In many ways this video is typical of the basic 9/11 conspiracy mindset. A slight inconsistency, based on a false observation is blown out of proportion. Bad science and engineering take over and soon enough a regular phenomenon has become a world class controversy that involves thousands of people in a multifaceted conspiracy. A conspiracy involving a controlled demolition of WTC 7 would have involved hundreds if not thousands of people, yet not one of these people, after 7 years has blown the lid on the biggest conspiracy of the century. By comparison, it is almost common knowledge that the Bush administration had spoken at length about invading Iraq during their fist national security meeting. This meeting would have involved less than several dozen people. In the case of science, the simplest explanation is usually the most correct one. In a simplistic way, a building burning uncontrollably for hours on end, damaged by enormous amounts of falling debris, falling under its own weight seems much more reasonable than, a multi million dollar, national conspiracy, involving thousands of people, through all levels of government, as proposed by shady internet videos.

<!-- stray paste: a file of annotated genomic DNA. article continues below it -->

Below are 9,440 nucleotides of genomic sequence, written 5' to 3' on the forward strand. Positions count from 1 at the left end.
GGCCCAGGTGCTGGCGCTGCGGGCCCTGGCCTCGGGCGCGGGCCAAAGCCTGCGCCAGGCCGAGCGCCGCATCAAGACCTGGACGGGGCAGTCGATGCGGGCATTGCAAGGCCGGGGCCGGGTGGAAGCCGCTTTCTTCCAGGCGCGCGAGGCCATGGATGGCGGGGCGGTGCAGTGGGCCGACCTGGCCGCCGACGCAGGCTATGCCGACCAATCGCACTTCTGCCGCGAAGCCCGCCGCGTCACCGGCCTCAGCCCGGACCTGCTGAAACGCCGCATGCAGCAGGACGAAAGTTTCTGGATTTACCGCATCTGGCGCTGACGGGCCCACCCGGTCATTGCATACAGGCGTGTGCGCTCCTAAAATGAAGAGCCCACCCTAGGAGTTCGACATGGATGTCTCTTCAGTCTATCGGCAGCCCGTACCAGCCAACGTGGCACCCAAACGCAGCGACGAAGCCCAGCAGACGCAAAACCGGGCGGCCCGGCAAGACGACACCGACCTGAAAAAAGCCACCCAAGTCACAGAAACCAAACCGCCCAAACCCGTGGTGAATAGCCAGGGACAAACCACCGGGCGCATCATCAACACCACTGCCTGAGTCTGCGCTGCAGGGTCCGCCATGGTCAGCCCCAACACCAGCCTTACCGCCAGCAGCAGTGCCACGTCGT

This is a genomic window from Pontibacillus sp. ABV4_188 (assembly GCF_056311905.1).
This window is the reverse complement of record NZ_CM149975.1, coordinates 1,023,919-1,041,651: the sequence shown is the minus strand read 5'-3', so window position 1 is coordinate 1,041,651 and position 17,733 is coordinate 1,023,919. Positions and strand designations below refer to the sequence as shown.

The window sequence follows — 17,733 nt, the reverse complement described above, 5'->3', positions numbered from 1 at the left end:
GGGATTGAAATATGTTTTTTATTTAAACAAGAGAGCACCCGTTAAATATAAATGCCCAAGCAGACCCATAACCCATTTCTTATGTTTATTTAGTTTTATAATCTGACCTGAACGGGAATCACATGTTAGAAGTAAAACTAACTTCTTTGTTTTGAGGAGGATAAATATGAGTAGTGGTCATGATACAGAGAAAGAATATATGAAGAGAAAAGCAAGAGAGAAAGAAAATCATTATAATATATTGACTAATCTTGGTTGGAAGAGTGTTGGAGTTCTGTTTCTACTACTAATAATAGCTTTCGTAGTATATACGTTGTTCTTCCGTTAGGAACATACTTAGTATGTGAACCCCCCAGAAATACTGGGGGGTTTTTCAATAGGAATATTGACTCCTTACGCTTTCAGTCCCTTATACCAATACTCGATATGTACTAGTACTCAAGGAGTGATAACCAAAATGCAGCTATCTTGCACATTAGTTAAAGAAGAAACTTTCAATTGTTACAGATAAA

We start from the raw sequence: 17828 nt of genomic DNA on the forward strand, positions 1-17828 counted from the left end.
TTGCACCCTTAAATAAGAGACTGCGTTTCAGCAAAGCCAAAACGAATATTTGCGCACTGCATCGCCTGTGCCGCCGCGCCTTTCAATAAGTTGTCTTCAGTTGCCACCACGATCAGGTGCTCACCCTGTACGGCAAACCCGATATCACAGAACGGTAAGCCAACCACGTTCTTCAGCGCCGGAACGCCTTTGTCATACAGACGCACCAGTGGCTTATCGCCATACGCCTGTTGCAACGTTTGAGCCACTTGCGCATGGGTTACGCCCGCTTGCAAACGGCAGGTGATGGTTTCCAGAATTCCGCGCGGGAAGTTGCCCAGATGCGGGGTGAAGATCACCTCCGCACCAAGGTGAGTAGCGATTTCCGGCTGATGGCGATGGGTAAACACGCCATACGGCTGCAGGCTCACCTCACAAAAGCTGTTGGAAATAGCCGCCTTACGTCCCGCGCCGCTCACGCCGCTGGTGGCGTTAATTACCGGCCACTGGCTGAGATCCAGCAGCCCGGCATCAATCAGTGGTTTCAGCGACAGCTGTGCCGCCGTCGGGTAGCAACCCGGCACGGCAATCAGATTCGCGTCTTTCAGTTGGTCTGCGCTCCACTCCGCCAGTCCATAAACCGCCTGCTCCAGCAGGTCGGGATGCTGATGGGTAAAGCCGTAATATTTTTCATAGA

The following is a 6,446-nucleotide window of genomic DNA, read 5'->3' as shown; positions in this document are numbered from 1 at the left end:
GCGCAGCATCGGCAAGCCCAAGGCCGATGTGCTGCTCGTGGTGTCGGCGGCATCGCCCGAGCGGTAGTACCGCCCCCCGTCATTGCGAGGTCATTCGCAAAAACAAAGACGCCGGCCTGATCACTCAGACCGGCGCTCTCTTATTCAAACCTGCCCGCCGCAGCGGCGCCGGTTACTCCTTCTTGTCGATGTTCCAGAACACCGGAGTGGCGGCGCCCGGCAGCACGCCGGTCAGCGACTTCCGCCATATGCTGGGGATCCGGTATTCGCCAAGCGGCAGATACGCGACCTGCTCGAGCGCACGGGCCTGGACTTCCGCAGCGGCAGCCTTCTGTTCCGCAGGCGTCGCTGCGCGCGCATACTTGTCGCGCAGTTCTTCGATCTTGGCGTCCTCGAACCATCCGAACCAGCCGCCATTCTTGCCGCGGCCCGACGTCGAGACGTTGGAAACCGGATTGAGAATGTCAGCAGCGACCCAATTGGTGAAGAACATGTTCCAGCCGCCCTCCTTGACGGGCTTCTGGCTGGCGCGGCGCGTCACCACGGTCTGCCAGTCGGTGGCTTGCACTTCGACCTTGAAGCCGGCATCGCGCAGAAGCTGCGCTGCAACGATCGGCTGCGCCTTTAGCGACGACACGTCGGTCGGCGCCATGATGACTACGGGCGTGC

Wednesday, September 10, 2008

CRNU on "The Agenda!" ...And the whole “we have no idea what we’re talking about” thing

Our debate on Toronto’s popular current affairs program The Agenda went spectacularly and I had a lot of fun working with Jefferson Flanders. For those keeping score, general consensus among viewers so far is that the skeptics won, though after debates there are always things you wish you could’ve said better (the skeptics definitely let the conspiracy theorists off when it came to the ridiculous “war games” claims). These same viewers also brought up another point that is probably more important: no one on the show was in any way qualified to be saying what they were saying.